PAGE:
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I am currently managing the search engine optimization efforts for a large ecommerce site, and I gotta say – it’s a mess. My employer paid a large sum of money to a web development firm in Michigan to develop a complicated ecommerce site that is full of bugs and absolutely lousy in terms of web marketing. The pages are overly complex mounds of tables within tables. The main page content is pushed way, way down the file. The site is managed using a proprietary content management system created by the developer, but I’ve basically decided to build pages outside the CMS because, again, those pages are lousy for ranking in search engines.

A large web site development firm that specializes in ecommerce and has developed sites for some of the largest retailers in the country should know SOMETHING about optimization. This one didn’t. And it’s probably not the only firm making deals with retailers to build complex ecommerce sites that won’t draw any traffic. So…if you are currently in negotiations with a firm to build a web site for you, or if you are about to build one on your own, there are some critical considerations you need to keep in mind:

  • How will the pages be constructed? Get someone with experience designing web sites (this needs to be a web site designer, not a programmer) to look at some sample pages. If they consist of tables within tables, run. This is the year 2006 – web sites should not be designed that way, even ecommerce catalogs. Div tags (layers) are the way to go. Layers allow you to position content anywhere on the page, and the actual code for a layer can reside anywhere in the html file. In other words, the layer with the main page content, which you want to be as near the top as possible, can be placed near the top of the file, above all the junk that doesn’t help your rankings.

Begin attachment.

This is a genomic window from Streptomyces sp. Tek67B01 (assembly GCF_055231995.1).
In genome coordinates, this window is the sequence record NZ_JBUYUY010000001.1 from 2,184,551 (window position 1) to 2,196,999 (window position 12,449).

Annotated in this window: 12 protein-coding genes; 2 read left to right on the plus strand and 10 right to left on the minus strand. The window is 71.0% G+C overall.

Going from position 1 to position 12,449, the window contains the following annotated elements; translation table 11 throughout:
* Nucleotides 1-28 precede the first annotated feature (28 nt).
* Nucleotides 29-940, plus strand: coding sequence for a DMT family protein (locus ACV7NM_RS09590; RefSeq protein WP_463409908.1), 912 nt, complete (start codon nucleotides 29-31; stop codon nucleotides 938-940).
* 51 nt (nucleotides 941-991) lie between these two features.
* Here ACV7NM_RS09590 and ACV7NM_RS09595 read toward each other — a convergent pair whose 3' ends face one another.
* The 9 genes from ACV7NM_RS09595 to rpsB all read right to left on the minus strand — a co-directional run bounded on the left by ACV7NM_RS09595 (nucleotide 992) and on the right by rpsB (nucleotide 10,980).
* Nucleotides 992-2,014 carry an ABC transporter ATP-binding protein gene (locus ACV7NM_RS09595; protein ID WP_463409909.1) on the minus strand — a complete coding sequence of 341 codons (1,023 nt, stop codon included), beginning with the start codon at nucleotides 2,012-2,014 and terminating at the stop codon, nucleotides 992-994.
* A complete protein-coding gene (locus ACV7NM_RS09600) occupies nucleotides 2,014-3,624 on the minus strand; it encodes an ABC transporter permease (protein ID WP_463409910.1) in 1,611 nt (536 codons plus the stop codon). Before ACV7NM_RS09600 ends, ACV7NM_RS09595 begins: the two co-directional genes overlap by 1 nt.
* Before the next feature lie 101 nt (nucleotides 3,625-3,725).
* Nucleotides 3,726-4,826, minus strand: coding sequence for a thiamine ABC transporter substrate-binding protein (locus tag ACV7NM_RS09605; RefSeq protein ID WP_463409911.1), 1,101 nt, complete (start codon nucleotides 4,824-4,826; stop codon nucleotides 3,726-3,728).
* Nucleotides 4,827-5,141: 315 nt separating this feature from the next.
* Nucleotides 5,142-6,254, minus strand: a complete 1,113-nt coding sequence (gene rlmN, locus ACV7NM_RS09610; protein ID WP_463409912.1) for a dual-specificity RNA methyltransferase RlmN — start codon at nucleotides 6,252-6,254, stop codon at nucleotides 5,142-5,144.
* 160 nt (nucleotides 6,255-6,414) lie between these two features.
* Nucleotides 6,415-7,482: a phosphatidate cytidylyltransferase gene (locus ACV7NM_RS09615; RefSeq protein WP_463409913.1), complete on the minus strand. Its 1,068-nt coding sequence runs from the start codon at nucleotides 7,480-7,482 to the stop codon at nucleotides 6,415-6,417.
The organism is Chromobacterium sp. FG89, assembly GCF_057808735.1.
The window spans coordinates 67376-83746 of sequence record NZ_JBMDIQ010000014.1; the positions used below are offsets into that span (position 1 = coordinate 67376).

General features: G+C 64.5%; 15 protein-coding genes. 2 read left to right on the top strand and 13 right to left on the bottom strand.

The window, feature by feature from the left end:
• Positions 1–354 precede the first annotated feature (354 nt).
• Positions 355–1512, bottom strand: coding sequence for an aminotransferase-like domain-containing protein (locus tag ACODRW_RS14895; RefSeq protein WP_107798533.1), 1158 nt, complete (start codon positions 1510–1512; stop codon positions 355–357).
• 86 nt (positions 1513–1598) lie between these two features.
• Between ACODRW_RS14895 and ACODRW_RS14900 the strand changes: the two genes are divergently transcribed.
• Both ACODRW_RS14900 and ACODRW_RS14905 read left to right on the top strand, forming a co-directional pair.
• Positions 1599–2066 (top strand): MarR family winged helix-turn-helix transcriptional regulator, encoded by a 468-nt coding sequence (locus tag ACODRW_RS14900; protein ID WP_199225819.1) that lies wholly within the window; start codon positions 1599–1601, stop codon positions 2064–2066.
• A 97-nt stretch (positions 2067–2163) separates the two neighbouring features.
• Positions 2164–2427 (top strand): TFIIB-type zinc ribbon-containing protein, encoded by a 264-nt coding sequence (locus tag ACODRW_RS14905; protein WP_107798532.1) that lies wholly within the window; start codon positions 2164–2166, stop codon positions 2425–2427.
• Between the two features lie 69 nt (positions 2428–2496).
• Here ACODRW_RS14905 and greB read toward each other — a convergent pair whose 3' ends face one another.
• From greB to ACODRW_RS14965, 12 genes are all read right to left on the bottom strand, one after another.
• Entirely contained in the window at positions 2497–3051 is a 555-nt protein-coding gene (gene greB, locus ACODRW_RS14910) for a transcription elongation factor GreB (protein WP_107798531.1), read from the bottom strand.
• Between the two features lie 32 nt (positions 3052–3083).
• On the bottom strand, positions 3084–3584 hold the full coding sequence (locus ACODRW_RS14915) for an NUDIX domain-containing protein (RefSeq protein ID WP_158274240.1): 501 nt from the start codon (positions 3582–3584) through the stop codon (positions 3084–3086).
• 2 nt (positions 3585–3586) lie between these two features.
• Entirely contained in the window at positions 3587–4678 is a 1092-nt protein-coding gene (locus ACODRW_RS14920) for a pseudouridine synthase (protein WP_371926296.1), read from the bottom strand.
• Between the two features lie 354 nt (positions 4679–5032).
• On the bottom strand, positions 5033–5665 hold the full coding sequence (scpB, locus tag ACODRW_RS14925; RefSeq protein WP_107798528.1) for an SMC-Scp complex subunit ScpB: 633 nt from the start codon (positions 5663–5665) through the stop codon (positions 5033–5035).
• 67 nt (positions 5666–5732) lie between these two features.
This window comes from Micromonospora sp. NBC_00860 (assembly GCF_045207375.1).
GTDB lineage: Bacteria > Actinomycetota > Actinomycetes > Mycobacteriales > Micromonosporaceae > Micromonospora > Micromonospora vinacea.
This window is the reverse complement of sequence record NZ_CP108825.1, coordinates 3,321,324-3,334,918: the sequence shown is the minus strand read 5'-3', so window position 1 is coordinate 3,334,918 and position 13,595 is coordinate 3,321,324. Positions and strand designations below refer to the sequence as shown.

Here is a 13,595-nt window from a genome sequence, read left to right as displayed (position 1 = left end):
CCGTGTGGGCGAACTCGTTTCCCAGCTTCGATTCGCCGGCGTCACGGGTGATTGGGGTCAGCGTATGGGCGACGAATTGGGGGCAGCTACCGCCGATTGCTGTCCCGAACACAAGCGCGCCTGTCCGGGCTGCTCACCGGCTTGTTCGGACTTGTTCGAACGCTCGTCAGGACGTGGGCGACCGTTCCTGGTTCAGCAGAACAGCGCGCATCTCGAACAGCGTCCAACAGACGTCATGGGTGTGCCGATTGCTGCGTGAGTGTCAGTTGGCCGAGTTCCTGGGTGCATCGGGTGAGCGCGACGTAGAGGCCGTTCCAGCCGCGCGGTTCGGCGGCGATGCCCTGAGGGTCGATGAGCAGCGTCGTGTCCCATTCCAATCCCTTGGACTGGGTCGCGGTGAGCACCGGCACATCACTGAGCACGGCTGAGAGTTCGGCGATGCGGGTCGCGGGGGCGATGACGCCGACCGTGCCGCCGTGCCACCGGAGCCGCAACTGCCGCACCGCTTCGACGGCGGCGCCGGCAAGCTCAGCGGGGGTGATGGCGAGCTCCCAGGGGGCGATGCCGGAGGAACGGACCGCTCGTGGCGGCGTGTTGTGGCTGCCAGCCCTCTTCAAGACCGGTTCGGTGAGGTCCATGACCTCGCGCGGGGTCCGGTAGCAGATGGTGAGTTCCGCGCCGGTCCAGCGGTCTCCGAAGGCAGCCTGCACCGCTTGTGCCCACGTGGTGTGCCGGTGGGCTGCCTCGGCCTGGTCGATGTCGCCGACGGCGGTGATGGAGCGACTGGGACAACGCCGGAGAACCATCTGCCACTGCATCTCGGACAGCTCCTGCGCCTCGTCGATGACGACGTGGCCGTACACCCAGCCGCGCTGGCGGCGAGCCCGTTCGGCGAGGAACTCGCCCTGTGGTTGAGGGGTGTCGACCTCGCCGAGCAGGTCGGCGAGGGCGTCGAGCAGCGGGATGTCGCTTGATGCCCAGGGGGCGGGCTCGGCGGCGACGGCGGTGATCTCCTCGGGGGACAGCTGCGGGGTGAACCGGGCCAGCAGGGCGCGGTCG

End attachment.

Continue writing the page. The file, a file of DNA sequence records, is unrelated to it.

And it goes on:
• Does the site design sell? You need to think of your site as a direct marketing vehicle, because that’s what it is. Is the site easy to navigate? Is it easy to know what to do? Do content pages allow for keyword-rich text?
  • Is the site graphics-heavy? I think excessive use of graphics hurts you in several ways: it slows page load time, graphics do not help with search engine ranking nearly as much as text, and graphics can’t sell to prospects like benefit-packed words can.
  • How will you measure and track conversion? If you sell stuff on your site, then a conversion will be a sale. If you are a service business, then a conversion might be to fill out a form or download a file. Decide in advance what activity is going to count as a conversion and how you are going to track that conversion. Modern web analytics generally involves the use of tracking codes that report back to a server that aggregates the data so that you can view it in report form.
  • Does the site use splash pages and other junk that take away from your core message? Again, you need to think in terms of selling.

This is just a quick list of things to consider BEFORE beginning development of your site. The best thing you can do is hire a professional Internet marketer to be a part of the design process. If my present employer had done that, we would already be driving a lot more traffic to our site and generating a lot more business. But the design process started before I got here, and nobody thought to examine the design from a marketing perspective.

If you are in the process of designing a web site for your business, call Work Media to make sure your site will sell!